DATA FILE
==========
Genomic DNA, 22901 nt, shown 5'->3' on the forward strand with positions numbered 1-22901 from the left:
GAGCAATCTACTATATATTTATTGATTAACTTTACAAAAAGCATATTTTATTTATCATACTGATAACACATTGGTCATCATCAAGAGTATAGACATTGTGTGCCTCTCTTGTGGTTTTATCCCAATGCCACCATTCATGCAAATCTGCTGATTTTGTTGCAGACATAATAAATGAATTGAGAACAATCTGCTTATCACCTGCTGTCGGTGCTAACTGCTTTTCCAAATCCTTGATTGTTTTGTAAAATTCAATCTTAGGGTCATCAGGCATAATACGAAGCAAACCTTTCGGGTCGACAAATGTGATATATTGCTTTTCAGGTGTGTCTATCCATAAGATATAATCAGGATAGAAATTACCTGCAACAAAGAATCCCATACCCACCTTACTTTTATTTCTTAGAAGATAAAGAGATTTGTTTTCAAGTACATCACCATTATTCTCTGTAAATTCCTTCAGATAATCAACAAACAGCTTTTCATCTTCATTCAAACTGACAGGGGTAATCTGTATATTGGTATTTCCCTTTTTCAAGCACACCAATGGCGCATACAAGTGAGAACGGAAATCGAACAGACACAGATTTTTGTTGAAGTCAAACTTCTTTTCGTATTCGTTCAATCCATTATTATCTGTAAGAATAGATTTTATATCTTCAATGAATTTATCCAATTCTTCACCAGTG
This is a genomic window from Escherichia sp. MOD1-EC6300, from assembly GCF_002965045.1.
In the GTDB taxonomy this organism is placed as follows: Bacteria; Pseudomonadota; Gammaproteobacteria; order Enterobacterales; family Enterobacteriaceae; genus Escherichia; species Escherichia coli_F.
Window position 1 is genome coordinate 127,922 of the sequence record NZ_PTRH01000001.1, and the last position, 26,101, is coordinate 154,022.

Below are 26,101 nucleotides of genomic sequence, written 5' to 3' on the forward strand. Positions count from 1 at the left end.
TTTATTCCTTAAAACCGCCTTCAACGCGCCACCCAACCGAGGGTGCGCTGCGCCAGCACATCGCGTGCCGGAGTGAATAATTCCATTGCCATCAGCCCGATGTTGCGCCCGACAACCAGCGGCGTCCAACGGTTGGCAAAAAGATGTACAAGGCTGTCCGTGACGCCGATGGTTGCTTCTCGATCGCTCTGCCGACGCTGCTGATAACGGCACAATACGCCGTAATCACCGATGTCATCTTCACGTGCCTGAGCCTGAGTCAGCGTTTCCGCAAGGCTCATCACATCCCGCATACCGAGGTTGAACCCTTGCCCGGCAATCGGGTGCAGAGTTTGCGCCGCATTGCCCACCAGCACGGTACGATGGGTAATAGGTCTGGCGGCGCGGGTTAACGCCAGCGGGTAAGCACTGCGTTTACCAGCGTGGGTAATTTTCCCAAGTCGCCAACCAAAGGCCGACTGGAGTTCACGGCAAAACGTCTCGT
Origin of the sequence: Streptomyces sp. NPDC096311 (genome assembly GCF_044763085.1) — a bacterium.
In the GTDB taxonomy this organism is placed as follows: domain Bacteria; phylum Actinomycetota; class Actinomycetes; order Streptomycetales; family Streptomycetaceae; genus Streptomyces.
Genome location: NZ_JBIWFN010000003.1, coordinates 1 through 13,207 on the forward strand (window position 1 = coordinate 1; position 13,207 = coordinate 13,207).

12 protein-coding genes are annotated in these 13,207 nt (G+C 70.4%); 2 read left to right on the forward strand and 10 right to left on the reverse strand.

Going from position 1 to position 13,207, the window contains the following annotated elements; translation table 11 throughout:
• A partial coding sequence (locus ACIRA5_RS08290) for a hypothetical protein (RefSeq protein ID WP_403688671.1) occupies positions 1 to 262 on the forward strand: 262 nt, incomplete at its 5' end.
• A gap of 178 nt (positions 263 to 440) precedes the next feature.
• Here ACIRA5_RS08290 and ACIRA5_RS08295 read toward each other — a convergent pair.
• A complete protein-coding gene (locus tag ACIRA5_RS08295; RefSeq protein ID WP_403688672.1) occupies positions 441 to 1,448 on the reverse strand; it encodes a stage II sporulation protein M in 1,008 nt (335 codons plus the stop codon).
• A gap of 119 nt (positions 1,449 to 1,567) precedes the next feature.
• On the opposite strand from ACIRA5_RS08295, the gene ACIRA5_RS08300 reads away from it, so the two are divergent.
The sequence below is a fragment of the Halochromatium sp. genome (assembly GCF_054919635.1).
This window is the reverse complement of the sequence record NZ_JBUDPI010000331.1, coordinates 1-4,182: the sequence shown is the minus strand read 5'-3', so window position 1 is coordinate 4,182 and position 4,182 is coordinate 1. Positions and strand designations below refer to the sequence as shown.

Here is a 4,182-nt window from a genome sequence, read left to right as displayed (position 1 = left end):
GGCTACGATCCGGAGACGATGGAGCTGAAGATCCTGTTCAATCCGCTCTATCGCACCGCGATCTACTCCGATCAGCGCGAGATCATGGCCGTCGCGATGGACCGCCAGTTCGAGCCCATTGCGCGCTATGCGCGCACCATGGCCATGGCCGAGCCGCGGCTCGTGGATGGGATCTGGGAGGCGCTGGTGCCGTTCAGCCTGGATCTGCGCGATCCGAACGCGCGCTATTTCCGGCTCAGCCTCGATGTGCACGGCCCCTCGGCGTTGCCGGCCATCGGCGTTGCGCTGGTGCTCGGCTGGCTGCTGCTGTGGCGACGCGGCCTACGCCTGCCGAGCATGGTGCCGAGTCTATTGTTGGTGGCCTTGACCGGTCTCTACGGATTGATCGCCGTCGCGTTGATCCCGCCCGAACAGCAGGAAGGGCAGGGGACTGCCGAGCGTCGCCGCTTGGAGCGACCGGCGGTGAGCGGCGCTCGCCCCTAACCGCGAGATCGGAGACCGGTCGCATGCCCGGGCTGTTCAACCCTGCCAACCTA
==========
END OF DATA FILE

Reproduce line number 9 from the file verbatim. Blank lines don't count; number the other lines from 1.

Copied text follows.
In the GTDB taxonomy this organism is placed as follows: domain Bacteria; phylum Actinomycetota; class Actinomycetes; order Streptomycetales; family Streptomycetaceae; genus Streptomyces.